Acute Pancreatitis

What is Acute Pancreatitis?

The pancreas is an organ located behind your stomach. It makes enzymes, which are special proteins that help digest your food. It also makes hormones that control the level of sugar in your bloodstream. Pancreatitis means inflammation of the pancreas. Acute pancreatitis means the inflammation develops quickly, over a few days or so. It often goes away completely and leaves no permanent damage. Sometimes it is serious.

What happens in Acute Pancreatitis?

The digestive chemicals (enzymes) that are made in the pancreas become activated and start to 'digest' parts of the pancreas. They are normally only activated after they reach the part of the gut just after the stomach (the duodenum). This leads to a range of chemical reactions that cause inflammation in the pancreas. How the above causes actually trigger this sequence of events is not clear.

  1. In most cases (about 4 in 5), the inflammation is mild and settles within a week or so. Symptoms may be bad for a few days but then settle and the pancreas fully recovers.
  2. In some cases (about 1 in 5) the inflammation quickly becomes severe. Parts of the pancreas and surrounding tissues may die (necrose). Pancreatic enzymes and chemicals may get into the bloodstream and cause inflammation and damage to other organs in the body. This can lead to shock, respiratory failure, kidney failure and other complications. This is a very serious situation which can be fatal.

What are the causes of Acute Pancreatitis?

Gallstones or alcohol cause more than 8 in 10 cases. Other causes are rare.

  1. Gallstones – This is the most common cause . A gallstone can pass through the bile duct and out into part of the gut just after the stomach (the duodenum). This usually does not cause a problem. However, in some people a gallstone becomes stuck in the bile duct or where the bile duct and pancreatic duct open into the duodenum. This can affect the chemicals (enzymes) in the pancreatic duct (or even block them completely) and trigger a pancreatitis.
  2. Alcohol - about a third of cases of acute pancreatitis are associated with alcohol, although the relationship is not clear. Few individuals who abuse alcohol go on to develop alcoholic pancreatitis. However, it seems that whilst alcohol itself does not damage the cells of the pancreas, it makes them more sensitive to damage from other causes such as smoking, high fat content in the blood or infections. Many patients with chronic alcoholic pancreatitis have a history of recurrent acute pancreatitis triggered by alcohol abuse.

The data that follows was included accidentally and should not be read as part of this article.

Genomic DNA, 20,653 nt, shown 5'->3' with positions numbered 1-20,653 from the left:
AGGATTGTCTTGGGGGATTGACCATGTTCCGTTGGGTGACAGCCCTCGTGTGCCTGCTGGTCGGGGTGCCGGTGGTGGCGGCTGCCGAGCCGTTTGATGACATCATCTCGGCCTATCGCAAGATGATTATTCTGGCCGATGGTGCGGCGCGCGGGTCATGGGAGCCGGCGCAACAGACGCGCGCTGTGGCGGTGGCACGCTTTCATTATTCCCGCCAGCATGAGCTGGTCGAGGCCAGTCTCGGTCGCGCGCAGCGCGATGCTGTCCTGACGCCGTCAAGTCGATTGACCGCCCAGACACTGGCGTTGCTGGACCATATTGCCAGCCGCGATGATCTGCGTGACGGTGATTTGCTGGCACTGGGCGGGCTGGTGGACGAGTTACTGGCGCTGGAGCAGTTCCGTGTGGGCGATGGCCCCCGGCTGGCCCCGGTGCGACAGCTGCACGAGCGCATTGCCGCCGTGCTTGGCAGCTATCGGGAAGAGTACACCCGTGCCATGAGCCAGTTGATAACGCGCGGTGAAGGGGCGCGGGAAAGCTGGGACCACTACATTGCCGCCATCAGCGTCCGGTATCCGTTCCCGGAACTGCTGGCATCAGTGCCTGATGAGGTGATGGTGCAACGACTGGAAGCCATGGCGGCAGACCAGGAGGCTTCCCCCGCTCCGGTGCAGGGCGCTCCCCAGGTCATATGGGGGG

3. High blood fat levels - hypertriglyceridaemia. This is reported to cause 1-4% of all cases of acute pancreatitis and up to 56% of pancreatitis cases during pregnancy.
  4. Uncommon causes - include the following:
    1. Viral infections (for example, the mumps virus, HIV).
    2. A rare side-effect to some medicines.
    3. Injury or surgery around the pancreas.
    4. Infections with parasites (parasites are living things (organisms) that live within (or on) another organism).
    5. High blood calcium levels.
    6. Abnormal structure of the pancreas.
    7. There is also a rare form of pancreatitis which can be inherited from a parent (hereditary).
  5. Autoimmune - your own immune system attacks the pancreas. This can be associated with other autoimmune diseases - for example, Sjögren's syndrome and primary biliary cirrhosis.
  6. Unknown - no cause is found in about 1 in 10 cases. However, a number of these cases are probably due to tiny gallstones or 'gallstone sludge' which passes through the bile duct but is too small to be seen on scans or other tests.

What are the symptoms of Acute Pancreatitis?

Pancreatitis can cause serious complications, including:

  1. Pseudocyst. Acute pancreatitis can cause fluid and debris to collect in cystlike pockets in your pancreas. A large pseudocyst that ruptures can cause complications such as internal bleeding and infection.
  2. Infection. Acute pancreatitis can make your pancreas vulnerable to bacteria and infection. Pancreatic infections are serious and require intensive treatment, such as surgery to remove the infected tissue.
  3. Kidney failure. Acute pancreatitis may cause kidney failure, which can be treated with dialysis if the kidney failure is severe and persistent.
  4. Breathing problems. Acute pancreatitis can cause chemical changes in your body that affect your lung function, causing the level of oxygen in your blood to fall to dangerously low levels.

What is the treatment of Acute Pancreatitis?

The treatment depends on how bad your attack of acute pancreatitis is. There is no specific treatment that will take the inflammation away. However, in most cases the pancreatitis settles over a few days, although symptoms can get worse before they get better.

  1. Strong painkillers by injection are usually needed to ease the pain.
  2. A tube may occasionally also be passed down your nose into your stomach (nasogastric tube) to suck out the fluid from your stomach. This can be useful if you are being sick (vomiting) a lot.
  3. A nasogastric tube may also be passed into the stomach to feed you, as you will not be able to eat properly.
  4. A 'drip' is needed to give fluid into your body until symptoms settle.
  5. A catheter - a thin tube going into your bladder to drain urine - is likely to be inserted so the doctors can monitor accurately the amount of urine you are passing.

Less commonly, complications develop and the situation can become very serious. Other treatments that may then be needed include the following:

  1. Intensive care treatment. If you have a severe attack of pancreatitis then you will be monitored very closely in the intensive care unit.